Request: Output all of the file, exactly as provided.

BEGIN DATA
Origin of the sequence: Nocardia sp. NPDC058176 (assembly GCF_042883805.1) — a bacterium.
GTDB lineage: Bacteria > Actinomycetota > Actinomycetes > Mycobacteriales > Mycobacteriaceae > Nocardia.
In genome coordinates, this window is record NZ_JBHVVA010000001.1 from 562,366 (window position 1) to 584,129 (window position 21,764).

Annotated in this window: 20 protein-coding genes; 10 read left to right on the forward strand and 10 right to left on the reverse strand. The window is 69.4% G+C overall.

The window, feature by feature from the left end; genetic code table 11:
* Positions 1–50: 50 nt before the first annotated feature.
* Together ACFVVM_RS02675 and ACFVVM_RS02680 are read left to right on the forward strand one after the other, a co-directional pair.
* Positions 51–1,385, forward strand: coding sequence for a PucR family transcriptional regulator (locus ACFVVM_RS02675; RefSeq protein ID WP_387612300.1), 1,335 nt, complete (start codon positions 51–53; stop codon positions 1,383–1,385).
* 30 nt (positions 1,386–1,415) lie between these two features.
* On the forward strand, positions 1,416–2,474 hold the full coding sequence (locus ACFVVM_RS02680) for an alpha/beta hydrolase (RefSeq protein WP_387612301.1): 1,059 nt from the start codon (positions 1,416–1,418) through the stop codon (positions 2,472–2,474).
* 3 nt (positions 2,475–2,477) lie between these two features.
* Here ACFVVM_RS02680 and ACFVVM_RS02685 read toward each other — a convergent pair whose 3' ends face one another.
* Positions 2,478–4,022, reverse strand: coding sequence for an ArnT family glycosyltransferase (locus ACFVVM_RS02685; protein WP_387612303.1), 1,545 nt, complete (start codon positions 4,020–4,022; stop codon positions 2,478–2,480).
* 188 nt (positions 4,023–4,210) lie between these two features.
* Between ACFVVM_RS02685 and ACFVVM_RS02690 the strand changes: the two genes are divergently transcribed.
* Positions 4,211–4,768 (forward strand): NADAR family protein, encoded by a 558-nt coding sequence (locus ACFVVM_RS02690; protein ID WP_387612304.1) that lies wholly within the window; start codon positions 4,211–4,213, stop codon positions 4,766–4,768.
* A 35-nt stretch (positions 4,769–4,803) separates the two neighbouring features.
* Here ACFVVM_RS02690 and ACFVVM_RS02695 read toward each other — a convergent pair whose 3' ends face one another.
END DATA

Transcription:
Origin of the sequence: Nocardia sp. NPDC058176 (assembly GCF_042883805.1) — a bacterium.
GTDB lineage: Bacteria > Actinomycetota > Actinomycetes > Mycobacteriales > Mycobacteriaceae > Nocardia.
In genome coordinates, this window is record NZ_JBHVVA010000001.1 from 562,366 (window position 1) to 584,129 (window position 21,764).

Annotated in this window: 20 protein-coding genes; 10 read left to right on the forward strand and 10 right to left on the reverse strand. The window is 69.4% G+C overall.

The window, feature by feature from the left end; genetic code table 11:
* Positions 1–50: 50 nt before the first annotated feature.
* Together ACFVVM_RS02675 and ACFVVM_RS02680 are read left to right on the forward strand one after the other, a co-directional pair.
* Positions 51–1,385, forward strand: coding sequence for a PucR family transcriptional regulator (locus ACFVVM_RS02675; RefSeq protein ID WP_387612300.1), 1,335 nt, complete (start codon positions 51–53; stop codon positions 1,383–1,385).
* 30 nt (positions 1,386–1,415) lie between these two features.
* On the forward strand, positions 1,416–2,474 hold the full coding sequence (locus ACFVVM_RS02680) for an alpha/beta hydrolase (RefSeq protein WP_387612301.1): 1,059 nt from the start codon (positions 1,416–1,418) through the stop codon (positions 2,472–2,474).
* 3 nt (positions 2,475–2,477) lie between these two features.
* Here ACFVVM_RS02680 and ACFVVM_RS02685 read toward each other — a convergent pair whose 3' ends face one another.
* Positions 2,478–4,022, reverse strand: coding sequence for an ArnT family glycosyltransferase (locus ACFVVM_RS02685; protein WP_387612303.1), 1,545 nt, complete (start codon positions 4,020–4,022; stop codon positions 2,478–2,480).
* 188 nt (positions 4,023–4,210) lie between these two features.
* Between ACFVVM_RS02685 and ACFVVM_RS02690 the strand changes: the two genes are divergently transcribed.
* Positions 4,211–4,768 (forward strand): NADAR family protein, encoded by a 558-nt coding sequence (locus ACFVVM_RS02690; protein ID WP_387612304.1) that lies wholly within the window; start codon positions 4,211–4,213, stop codon positions 4,766–4,768.
* A 35-nt stretch (positions 4,769–4,803) separates the two neighbouring features.
* Here ACFVVM_RS02690 and ACFVVM_RS02695 read toward each other — a convergent pair whose 3' ends face one another.